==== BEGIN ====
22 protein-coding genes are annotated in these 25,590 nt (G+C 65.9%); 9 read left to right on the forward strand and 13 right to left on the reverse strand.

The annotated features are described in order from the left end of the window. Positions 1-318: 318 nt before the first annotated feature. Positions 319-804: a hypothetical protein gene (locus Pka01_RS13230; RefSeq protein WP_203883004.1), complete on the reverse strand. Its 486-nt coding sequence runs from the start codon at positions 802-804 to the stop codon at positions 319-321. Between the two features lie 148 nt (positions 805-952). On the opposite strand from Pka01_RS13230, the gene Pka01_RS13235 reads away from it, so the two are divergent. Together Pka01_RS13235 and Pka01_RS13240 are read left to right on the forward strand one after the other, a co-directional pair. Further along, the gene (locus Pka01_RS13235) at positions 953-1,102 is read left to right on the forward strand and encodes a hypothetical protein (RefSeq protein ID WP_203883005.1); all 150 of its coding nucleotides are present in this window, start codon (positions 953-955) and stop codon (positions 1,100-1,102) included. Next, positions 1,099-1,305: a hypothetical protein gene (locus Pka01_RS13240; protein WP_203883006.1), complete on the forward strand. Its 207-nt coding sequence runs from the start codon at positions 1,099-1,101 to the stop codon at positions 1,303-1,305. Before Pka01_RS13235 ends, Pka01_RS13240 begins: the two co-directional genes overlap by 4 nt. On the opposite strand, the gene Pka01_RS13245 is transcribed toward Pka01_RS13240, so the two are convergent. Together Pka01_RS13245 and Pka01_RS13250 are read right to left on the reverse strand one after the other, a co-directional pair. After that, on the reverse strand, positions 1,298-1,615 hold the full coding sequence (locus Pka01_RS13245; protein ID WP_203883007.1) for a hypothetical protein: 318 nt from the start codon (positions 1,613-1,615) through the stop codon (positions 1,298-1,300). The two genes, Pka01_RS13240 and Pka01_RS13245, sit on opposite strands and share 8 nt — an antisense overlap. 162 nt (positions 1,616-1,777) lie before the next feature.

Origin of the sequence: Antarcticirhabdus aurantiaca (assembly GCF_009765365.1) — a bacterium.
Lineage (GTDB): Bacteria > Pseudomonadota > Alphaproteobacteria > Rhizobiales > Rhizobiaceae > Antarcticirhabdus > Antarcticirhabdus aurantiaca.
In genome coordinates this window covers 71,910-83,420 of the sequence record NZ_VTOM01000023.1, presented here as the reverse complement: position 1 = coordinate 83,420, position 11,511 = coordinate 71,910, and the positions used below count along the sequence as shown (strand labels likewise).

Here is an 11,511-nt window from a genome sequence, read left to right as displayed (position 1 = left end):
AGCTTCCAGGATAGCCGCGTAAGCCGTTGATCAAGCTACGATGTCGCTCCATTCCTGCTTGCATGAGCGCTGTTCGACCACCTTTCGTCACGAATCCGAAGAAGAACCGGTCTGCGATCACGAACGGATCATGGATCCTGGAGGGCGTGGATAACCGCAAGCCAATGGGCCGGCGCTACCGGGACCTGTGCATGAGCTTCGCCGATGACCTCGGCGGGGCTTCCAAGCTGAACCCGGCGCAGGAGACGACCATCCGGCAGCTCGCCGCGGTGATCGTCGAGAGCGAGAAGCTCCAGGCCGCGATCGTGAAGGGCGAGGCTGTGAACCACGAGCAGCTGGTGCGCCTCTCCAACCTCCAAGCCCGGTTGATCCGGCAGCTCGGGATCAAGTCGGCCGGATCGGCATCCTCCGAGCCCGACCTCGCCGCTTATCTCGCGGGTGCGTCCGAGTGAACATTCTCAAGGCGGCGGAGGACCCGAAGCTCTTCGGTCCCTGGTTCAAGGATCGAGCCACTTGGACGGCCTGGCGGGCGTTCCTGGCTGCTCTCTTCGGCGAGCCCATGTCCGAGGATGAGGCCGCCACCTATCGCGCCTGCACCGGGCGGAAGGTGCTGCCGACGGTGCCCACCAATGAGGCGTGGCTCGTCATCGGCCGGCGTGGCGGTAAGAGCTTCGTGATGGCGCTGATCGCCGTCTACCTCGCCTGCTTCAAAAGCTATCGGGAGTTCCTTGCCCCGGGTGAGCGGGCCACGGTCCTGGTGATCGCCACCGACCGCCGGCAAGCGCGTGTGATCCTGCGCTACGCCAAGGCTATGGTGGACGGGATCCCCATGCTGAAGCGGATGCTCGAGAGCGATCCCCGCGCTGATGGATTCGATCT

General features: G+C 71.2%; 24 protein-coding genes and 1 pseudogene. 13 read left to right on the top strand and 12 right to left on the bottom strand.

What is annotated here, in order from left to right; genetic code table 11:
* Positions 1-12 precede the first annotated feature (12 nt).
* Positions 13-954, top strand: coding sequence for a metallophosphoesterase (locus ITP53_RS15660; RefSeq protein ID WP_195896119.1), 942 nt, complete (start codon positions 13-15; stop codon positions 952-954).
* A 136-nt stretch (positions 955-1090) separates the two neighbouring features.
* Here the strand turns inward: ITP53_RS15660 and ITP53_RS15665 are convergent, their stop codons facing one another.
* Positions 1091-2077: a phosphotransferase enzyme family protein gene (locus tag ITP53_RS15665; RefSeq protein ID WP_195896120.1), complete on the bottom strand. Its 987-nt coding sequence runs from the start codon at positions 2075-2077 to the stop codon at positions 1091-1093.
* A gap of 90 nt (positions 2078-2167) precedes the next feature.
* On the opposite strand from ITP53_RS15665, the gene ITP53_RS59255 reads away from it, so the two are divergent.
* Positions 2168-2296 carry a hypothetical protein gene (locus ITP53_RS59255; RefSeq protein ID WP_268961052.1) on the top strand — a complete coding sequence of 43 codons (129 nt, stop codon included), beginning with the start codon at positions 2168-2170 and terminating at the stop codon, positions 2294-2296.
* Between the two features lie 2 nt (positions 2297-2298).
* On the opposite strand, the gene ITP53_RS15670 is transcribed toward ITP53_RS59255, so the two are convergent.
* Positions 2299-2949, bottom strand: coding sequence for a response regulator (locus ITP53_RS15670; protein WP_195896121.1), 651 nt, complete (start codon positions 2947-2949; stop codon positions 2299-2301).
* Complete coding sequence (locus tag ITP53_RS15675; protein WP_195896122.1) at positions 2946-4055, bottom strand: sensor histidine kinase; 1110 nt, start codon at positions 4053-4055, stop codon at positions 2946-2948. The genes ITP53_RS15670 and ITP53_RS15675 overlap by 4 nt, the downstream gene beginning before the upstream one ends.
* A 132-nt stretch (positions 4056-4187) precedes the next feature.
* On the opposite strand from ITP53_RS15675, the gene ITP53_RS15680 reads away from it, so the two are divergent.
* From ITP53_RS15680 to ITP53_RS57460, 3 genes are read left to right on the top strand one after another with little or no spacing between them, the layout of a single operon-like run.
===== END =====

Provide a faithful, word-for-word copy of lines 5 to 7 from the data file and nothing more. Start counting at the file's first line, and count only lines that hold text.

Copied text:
In genome coordinates this window covers 71,910-83,420 of the sequence record NZ_VTOM01000023.1, presented here as the reverse complement: position 1 = coordinate 83,420, position 11,511 = coordinate 71,910, and the positions used below count along the sequence as shown (strand labels likewise).

Here is an 11,511-nt window from a genome sequence, read left to right as displayed (position 1 = left end):
AGCTTCCAGGATAGCCGCGTAAGCCGTTGATCAAGCTACGATGTCGCTCCATTCCTGCTTGCATGAGCGCTGTTCGACCACCTTTCGTCACGAATCCGAAGAAGAACCGGTCTGCGATCACGAACGGATCATGGATCCTGGAGGGCGTGGATAACCGCAAGCCAATGGGCCGGCGCTACCGGGACCTGTGCATGAGCTTCGCCGATGACCTCGGCGGGGCTTCCAAGCTGAACCCGGCGCAGGAGACGACCATCCGGCAGCTCGCCGCGGTGATCGTCGAGAGCGAGAAGCTCCAGGCCGCGATCGTGAAGGGCGAGGCTGTGAACCACGAGCAGCTGGTGCGCCTCTCCAACCTCCAAGCCCGGTTGATCCGGCAGCTCGGGATCAAGTCGGCCGGATCGGCATCCTCCGAGCCCGACCTCGCCGCTTATCTCGCGGGTGCGTCCGAGTGAACATTCTCAAGGCGGCGGAGGACCCGAAGCTCTTCGGTCCCTGGTTCAAGGATCGAGCCACTTGGACGGCCTGGCGGGCGTTCCTGGCTGCTCTCTTCGGCGAGCCCATGTCCGAGGATGAGGCCGCCACCTATCGCGCCTGCACCGGGCGGAAGGTGCTGCCGACGGTGCCCACCAATGAGGCGTGGCTCGTCATCGGCCGGCGTGGCGGTAAGAGCTTCGTGATGGCGCTGATCGCCGTCTACCTCGCCTGCTTCAAAAGCTATCGGGAGTTCCTTGCCCCGGGTGAGCGGGCCACGGTCCTGGTGATCGCCACCGACCGCCGGCAAGCGCGTGTGATCCTGCGCTACGCCAAGGCTATGGTGGACGGGATCCCCATGCTGAAGCGGATGCTCGAGAGCGATCCCCGCGCTGATGGATTCGATCT